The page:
Wealth Enhancement Group, a $11.3 billion wealth manager expanding throughout the country, said Thursday it acquired a firm with over a billion dollars in client assets.
Private equity-backed Wealth Enhancement Group agreed to buy Baltimore-based Planning Solutions Group, an independent, hybrid registered investment advisor and broker/dealer with $1.3 billion in assets. The acquisition was the 12th deal Wealth Enhancement Group has done since the end of 2013. Terms of the deal, expected to close Aug. 1, were not disclosed.
Planning Solutions Group will become the wealth manager's first office in the Baltimore and Washington D.C. area, as it continues a planned expansion on the East Coast and works toward its stated goal of establishing a national brand. Planning Solutions Group, which also has an office in Virginia Beach, Va., has 15 advisors.
"They have had great success, and we will help them take that growth to new levels with our collaborative approach to financial planning, portfolio management and back-office operations,” Wealth Enhancement Group CEO Jeff Dekko said in a statement.
In addition to new assets through acquisitions, Wealth Enhancement Group's advisors have organically grown by over $1 billion in 2017 and 2018, respectively, the company said.
Like other wealth managers seeking the benefits of scale, Wealth Enhancement Group sought capital to help it acquire other firms and grow its revenue. In 2015, Lightyear Capital, a private equity firm that specializes in financial services companies, bought the RIA and has helped it do a dozen deals in half as many years. That is a feverish pace compared with the majority of other RIAs, even in a frantic M&A environment for wealth managers.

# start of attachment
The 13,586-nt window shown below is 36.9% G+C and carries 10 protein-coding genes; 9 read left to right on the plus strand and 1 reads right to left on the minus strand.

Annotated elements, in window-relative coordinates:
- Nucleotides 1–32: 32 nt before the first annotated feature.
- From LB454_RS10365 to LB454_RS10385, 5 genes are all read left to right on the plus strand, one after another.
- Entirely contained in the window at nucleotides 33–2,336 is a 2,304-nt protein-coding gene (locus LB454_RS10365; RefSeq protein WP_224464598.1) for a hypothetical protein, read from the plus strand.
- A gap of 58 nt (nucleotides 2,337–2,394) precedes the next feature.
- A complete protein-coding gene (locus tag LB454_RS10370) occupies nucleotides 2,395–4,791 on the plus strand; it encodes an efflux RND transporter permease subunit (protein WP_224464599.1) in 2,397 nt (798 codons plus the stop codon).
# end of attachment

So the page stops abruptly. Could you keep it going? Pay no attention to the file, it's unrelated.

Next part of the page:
Still, just a handful of prolific buyers continue to push deal volume in the wealth management industry to new highs. Barring a cataclysmic event, Carolyn Armitage, managing director at Echelon Partners, said the investment bank expects 2019 to be "another blockbuster year."
But not all capital fueling wealth management mergers and acquisitions will be equal, according to a top consolidator.
Rajini Kodialam, the co-founder and chief operating officer of publicly traded Focus Financial, also an acquirer of RIA firms, warned RIAs against taking money from private equity, because the interests between owners and advisors, not to mention clients, are often not aligned.
Out of the 49 deals involving RIAs in the first quarter of this year, the highest volume in any three-month period since 2013, according to Echelon Partners, Focus Financial Partners accounted for 11 of them. It currently has stakes in 62 independent RIAs, which it provides supporting capital and services to in exchange for part of their revenue, but that is a minuscule portion of the market, Focus executives said at the Capital Markets Financial Technology Conference on Thursday. Focus said there are 1,000 RIAs it can potentially partner with, and through them, another 5,000 potential mergers or acquisitions.
As successful as Focus has been at consolidating RIAs, some in the industry think wealth managers should pause before selling equity to raise capital. Earlier this week, Dynasty Financial Partners said it would begin a forgivable note program for so-called breakaway advisors leaving b/ds. But unlike at a wirehouse, the advisor is not an employee of Dynasty, and once the note expires, they revert to owning 100% of their profitability.
Fidelity Clearing & Custody Solutions also recently said it would begin offering discounted private loans to RIAs in need of capital through Merchant Investment Management, a lender and service provider to money management firms.
Neither Wealth Enhancement Group nor Lightyear could be reached to comment.